Even with the advances of other economic indicators, home prices have gained only 4.2 percent nationally over the last two years while some markets and even regions are on the verge of reaching new lows. When considered among the backdrop of core inflation's two year gain of 1.6 percent, these gains are even less impressive. While an 80 percent price gain by the Dow Jones is not a realistic two-year goal for housing, other sectors (precious metals and energy) have also produced significant gains.

These positive signs from other market indicators have yet to extend to the greater housing market as distressed activity and inventories remain highly elevated. Looking ahead, it's important to understand that current price movements at the local level should be digested in light of their greater historical trends and local economic conditions. Diving deeper into the regional results, as well as the highest and lowest performing markets will expose how specific locations deviate substantially from the nation's more gradual stabilization.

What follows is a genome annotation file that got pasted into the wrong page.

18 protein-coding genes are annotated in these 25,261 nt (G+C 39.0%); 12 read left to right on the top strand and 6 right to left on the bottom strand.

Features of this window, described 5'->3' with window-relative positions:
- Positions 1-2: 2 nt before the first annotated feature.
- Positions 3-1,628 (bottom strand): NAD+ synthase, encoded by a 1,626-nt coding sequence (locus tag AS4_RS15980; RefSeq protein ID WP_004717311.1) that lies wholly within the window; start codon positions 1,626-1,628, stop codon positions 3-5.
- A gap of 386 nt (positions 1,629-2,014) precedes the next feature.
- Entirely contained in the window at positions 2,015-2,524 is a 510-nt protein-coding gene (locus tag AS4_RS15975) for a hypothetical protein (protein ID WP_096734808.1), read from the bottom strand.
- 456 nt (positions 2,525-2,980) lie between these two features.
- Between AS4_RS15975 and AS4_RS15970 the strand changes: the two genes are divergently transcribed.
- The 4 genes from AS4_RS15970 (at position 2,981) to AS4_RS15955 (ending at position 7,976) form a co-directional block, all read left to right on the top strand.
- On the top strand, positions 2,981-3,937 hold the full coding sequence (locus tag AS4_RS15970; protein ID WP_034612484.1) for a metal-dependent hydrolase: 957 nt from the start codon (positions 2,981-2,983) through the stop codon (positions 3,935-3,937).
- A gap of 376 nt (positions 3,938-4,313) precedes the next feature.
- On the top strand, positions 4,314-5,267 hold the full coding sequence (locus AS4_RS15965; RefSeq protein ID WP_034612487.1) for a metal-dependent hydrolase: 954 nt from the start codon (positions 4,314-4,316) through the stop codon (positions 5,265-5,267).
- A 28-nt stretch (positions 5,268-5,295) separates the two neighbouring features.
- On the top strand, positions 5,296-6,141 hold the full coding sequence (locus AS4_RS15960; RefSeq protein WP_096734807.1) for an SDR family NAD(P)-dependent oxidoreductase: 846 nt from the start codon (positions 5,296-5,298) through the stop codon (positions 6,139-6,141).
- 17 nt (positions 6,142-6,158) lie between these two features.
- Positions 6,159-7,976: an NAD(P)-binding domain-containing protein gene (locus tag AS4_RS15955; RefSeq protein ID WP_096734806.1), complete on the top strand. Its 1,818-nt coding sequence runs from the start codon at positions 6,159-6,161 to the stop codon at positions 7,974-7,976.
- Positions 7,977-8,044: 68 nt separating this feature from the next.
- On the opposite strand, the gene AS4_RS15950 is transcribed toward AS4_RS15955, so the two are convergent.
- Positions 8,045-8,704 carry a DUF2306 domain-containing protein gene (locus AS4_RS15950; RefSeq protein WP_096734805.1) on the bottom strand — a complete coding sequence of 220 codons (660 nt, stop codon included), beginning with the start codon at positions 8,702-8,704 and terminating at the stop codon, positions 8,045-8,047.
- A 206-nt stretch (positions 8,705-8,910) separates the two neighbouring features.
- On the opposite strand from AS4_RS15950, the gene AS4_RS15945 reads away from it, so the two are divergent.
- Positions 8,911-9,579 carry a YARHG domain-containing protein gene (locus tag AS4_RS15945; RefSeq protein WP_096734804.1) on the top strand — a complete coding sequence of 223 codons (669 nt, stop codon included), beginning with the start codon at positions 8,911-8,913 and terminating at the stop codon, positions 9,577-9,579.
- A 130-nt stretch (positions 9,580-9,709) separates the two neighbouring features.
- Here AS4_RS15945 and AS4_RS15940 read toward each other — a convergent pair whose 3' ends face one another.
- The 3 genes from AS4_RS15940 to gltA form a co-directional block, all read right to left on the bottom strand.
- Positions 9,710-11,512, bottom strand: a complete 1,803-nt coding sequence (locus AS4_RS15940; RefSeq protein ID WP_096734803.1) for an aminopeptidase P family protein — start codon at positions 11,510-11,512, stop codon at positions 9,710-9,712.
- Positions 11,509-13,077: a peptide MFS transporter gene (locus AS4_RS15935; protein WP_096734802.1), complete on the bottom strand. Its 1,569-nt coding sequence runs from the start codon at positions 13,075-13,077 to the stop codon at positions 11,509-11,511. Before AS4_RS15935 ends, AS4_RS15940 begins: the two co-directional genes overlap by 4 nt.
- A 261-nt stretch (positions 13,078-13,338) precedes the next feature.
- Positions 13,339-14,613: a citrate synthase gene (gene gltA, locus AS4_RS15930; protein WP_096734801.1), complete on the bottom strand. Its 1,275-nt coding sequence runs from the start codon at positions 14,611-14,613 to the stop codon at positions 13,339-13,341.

National/Four Region Market Overview (Feb. 2010 - March 2011)

West Region Slows Flattening National Home Price Trend

  • Nation returns third consecutive month of slowing quarter-over-quarter price declines.
  • Despite national trend toward flattening of home prices, the West region continues price declines. Eight of the fifteen lowest performing markets are from the West.
  • Driven by heavily distressed markets in Arizona and Nevada, the West region expected to set new double dip price lows as early as next month.

For the third consecutive monthly HDI Market Report, quarter-over-quarter home prices slowed their descent. This month's modest national -1.4 percent price change is a slight improvement over the -1.6 percent changes reported last month. Weak home prices persist in the West region, however, led by a -13.4 percent yearly price change in Tucson, AZ. Of the eight lowest performing markets from the West, five have REO saturation rates above 42 percent and more than half the homes sold in Las Vegas are bank owned.